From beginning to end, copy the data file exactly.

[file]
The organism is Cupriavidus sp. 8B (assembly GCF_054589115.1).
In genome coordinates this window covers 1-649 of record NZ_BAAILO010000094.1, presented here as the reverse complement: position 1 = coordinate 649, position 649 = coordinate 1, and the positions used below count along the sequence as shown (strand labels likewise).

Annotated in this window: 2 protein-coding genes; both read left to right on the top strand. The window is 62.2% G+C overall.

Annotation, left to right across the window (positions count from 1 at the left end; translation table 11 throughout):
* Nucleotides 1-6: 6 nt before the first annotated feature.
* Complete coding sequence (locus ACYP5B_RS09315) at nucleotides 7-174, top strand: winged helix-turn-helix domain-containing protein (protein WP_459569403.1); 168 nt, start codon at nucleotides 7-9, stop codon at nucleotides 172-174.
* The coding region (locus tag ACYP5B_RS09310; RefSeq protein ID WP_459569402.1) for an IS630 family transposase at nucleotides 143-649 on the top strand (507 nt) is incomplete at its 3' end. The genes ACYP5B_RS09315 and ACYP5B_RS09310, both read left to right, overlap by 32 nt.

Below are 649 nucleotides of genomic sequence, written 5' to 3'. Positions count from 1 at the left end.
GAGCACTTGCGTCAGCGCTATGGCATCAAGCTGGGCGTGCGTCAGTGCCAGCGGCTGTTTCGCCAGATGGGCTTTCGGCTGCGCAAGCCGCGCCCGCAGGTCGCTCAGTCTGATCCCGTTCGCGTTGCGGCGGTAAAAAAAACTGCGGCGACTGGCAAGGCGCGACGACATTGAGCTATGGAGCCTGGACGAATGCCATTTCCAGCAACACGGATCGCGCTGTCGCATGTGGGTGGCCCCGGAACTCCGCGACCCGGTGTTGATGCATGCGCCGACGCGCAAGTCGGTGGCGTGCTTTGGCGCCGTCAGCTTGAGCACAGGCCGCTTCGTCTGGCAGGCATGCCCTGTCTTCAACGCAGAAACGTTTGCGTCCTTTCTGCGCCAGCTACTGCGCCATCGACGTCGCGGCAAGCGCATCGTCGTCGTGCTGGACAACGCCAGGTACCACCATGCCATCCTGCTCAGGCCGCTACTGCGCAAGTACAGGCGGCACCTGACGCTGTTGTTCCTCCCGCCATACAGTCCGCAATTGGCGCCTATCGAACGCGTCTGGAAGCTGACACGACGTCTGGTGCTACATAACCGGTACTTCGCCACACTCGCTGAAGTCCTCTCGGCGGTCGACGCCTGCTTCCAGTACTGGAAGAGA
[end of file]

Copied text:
The organism is Cupriavidus sp. 8B (assembly GCF_054589115.1).
In genome coordinates this window covers 1-649 of record NZ_BAAILO010000094.1, presented here as the reverse complement: position 1 = coordinate 649, position 649 = coordinate 1, and the positions used below count along the sequence as shown (strand labels likewise).

Annotated in this window: 2 protein-coding genes; both read left to right on the top strand. The window is 62.2% G+C overall.

Annotation, left to right across the window (positions count from 1 at the left end; translation table 11 throughout):
* Nucleotides 1-6: 6 nt before the first annotated feature.
* Complete coding sequence (locus ACYP5B_RS09315) at nucleotides 7-174, top strand: winged helix-turn-helix domain-containing protein (protein WP_459569403.1); 168 nt, start codon at nucleotides 7-9, stop codon at nucleotides 172-174.
* The coding region (locus tag ACYP5B_RS09310; RefSeq protein ID WP_459569402.1) for an IS630 family transposase at nucleotides 143-649 on the top strand (507 nt) is incomplete at its 3' end. The genes ACYP5B_RS09315 and ACYP5B_RS09310, both read left to right, overlap by 32 nt.

Below are 649 nucleotides of genomic sequence, written 5' to 3'. Positions count from 1 at the left end.
GAGCACTTGCGTCAGCGCTATGGCATCAAGCTGGGCGTGCGTCAGTGCCAGCGGCTGTTTCGCCAGATGGGCTTTCGGCTGCGCAAGCCGCGCCCGCAGGTCGCTCAGTCTGATCCCGTTCGCGTTGCGGCGGTAAAAAAAACTGCGGCGACTGGCAAGGCGCGACGACATTGAGCTATGGAGCCTGGACGAATGCCATTTCCAGCAACACGGATCGCGCTGTCGCATGTGGGTGGCCCCGGAACTCCGCGACCCGGTGTTGATGCATGCGCCGACGCGCAAGTCGGTGGCGTGCTTTGGCGCCGTCAGCTTGAGCACAGGCCGCTTCGTCTGGCAGGCATGCCCTGTCTTCAACGCAGAAACGTTTGCGTCCTTTCTGCGCCAGCTACTGCGCCATCGACGTCGCGGCAAGCGCATCGTCGTCGTGCTGGACAACGCCAGGTACCACCATGCCATCCTGCTCAGGCCGCTACTGCGCAAGTACAGGCGGCACCTGACGCTGTTGTTCCTCCCGCCATACAGTCCGCAATTGGCGCCTATCGAACGCGTCTGGAAGCTGACACGACGTCTGGTGCTACATAACCGGTACTTCGCCACACTCGCTGAAGTCCTCTCGGCGGTCGACGCCTGCTTCCAGTACTGGAAGAGA